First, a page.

boot on face Democracy American Style

How wonderful that the US Empire is teaching democracy to the brown-skinned masses of Iraq! We are truly conquerors of a different color. And they sure need the tutelage. After all, they have no tradition of democracy to speak of. Some of the ragheads seem to think that democracy has something to do with individual rights or local self-determination. Nothing could be further from the truth. For the slow learners, I've compiled a short list of key points for democracy American style. The whole point, of course, is to legitimize the existing rulers. So obviously, the rulers need to make the rules so as to guarantee the proper outcome.

  1. This rite of legitimization doesn't require majority vote. If your policy can't get that much support, rig the rules so you win with, say, only a third of the vote.
  2. If notions of local self-rule and political autonomy get in your way, make it a winner-take-all election, where the regions that oppose you are overridden by the regions that support you.
  3. Make it clear to opposition parties that political laws, and even Constitutions, are infinitely malleable - their objections can be remedied by political wheeling and dealing regardless of formal decrees.
The Iraqi people should appreciate and cherish our contribution. After all, it took the US Empire over two centuries to perfect our democratic system. We are saving them the trouble of reinventing the wheel. We had to learn the hard way. The American colonies, unfortunately, had a long history of self-rule, due to "benign neglect" of the imperial overlords. People were accustomed to self-government, and even ran parallel assemblies while ignoring official legislatures. Fortunately for the US Empire, the Iraqi people today have no pesky tradition of local sovereignty, nor subversive propaganda claiming an individual right to "life, liberty, and pursuit of happiness," let alone the right to seceed from unpopular governments.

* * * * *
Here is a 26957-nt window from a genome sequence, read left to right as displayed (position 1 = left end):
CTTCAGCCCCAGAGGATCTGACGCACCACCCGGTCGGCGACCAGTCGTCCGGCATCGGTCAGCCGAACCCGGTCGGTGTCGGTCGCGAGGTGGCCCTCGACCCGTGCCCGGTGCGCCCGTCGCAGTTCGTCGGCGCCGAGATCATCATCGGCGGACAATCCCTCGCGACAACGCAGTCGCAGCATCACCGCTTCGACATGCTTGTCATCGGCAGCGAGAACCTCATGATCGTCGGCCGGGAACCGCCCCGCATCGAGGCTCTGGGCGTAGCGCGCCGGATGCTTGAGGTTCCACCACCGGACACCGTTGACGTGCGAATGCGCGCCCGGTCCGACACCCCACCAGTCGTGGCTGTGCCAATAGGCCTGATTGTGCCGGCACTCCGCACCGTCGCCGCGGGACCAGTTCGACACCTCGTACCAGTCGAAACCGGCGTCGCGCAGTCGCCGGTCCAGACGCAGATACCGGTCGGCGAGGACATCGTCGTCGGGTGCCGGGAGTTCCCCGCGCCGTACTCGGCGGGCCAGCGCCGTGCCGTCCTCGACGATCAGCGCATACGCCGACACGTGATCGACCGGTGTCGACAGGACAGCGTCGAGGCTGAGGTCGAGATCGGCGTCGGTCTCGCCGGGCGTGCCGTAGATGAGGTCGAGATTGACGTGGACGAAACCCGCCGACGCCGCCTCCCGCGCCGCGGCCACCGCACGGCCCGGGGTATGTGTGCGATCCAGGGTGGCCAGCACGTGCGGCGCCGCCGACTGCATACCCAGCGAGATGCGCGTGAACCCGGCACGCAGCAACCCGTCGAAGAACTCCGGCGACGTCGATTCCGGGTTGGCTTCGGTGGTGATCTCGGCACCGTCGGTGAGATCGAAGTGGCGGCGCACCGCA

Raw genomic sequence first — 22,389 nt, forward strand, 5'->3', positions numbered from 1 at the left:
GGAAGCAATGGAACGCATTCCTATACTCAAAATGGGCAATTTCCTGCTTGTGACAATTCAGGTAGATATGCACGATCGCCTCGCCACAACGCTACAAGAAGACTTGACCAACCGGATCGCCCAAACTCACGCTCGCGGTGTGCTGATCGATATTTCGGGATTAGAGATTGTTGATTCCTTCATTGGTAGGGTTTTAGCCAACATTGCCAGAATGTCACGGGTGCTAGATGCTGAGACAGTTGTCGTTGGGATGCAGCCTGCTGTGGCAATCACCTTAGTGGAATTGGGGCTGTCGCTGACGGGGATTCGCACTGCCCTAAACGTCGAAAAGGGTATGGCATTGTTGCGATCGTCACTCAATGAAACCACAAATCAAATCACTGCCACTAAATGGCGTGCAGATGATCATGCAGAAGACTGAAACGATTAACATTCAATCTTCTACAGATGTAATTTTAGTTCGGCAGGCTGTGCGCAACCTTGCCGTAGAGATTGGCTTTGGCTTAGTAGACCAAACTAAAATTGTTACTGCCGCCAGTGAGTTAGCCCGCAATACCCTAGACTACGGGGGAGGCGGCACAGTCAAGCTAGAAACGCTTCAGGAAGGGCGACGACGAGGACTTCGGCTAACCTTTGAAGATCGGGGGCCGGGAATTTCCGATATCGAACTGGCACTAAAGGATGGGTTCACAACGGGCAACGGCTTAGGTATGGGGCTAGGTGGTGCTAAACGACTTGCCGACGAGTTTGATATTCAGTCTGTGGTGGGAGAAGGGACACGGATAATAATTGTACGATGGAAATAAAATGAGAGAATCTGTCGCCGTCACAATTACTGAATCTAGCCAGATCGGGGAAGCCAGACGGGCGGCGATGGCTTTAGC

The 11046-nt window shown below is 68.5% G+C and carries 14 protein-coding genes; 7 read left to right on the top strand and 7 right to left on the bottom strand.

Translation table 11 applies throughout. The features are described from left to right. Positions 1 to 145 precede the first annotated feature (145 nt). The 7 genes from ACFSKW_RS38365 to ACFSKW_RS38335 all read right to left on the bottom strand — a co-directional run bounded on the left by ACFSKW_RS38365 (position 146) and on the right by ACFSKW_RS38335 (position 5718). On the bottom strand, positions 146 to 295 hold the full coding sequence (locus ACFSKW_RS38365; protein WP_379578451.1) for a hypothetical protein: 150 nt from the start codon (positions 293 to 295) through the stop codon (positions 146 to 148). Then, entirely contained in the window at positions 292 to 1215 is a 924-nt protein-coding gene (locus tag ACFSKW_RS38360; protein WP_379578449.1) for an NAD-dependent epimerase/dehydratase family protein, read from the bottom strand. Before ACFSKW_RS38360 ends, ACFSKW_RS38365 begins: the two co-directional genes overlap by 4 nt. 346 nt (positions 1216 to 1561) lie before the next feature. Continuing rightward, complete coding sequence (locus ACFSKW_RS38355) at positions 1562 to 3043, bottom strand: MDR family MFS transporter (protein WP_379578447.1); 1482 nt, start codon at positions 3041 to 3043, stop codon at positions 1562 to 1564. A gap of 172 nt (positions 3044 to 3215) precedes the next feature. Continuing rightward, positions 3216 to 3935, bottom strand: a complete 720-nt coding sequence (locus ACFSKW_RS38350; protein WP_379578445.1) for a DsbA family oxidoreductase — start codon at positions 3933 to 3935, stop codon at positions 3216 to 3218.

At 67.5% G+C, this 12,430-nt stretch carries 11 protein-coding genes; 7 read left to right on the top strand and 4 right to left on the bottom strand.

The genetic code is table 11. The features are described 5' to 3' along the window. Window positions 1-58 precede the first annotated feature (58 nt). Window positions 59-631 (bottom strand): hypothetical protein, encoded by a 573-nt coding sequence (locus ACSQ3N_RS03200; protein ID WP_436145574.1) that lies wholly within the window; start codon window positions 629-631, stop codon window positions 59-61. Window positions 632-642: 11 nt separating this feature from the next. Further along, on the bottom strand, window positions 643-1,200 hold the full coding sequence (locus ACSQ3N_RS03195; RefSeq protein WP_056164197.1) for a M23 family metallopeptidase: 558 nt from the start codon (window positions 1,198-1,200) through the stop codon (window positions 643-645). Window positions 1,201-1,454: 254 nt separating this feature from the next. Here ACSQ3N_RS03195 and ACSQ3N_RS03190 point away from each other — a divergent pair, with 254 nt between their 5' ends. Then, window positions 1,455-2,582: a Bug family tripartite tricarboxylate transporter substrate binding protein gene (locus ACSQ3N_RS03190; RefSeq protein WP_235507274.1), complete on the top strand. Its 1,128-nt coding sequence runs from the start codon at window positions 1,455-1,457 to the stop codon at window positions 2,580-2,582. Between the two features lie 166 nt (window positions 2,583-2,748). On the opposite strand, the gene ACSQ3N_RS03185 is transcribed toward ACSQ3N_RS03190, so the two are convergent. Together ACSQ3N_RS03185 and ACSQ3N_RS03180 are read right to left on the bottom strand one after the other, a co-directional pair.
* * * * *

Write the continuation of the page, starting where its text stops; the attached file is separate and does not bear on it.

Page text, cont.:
Early US founders, in retrospect, made many rookie errors. First of all, they made the ratification of the US Consititution subject to approval by each state. If a province/state did not approve of the US Constitution, then they were not part of the federation. This violates rule number two. In fact, North Carolina, Rhode Island, and Vermont did not ratify the Constitution at first, so were not part of the original US constitutional confederation. In light of modern knowledge, these three laggard states should have been forced to join the Union, just as the three Iraqi provinces that rejected their constitution are forced to join that union.

A second profound error of the US founders was using the antiquated "majority rule" dogma. If the US founders had demanded a two-thirds vote to reject the Constitution like in Iraq, even the laggard states would have been forced to join the democracy. Why require a majority to win if you can set the rules to win with only a third of the vote? Obviously, James Madison was a rank amateur at democracy-building. After a century of empire-building we know better now.

The founders' third error was perhaps unavoidable in that primitive time. In the late 1700's, people generally believed in outdated ideas like "inalienable rights," and incredibly, that constitutions were supposed to *limit* governments! It took a century and a bloody civil war before people realized that the purpose of a constitution is to justify and increase the power of the State. The Neanderthal notion of "enumerated powers" gave way to a more sophisticated understanding - that anything goes so long as it is remotely related to commerce or "the general welfare" of somebody or something. And what isn't?

To summarize, those Iraqis should be happy we took over and set up a democracy for them. We saved them a lot of time and trouble. Our brave soldiers are imposing the best democracy on earth. And we'll keep imposing until they get it right. The Iraqi people should live free or die, and by God with our help they will.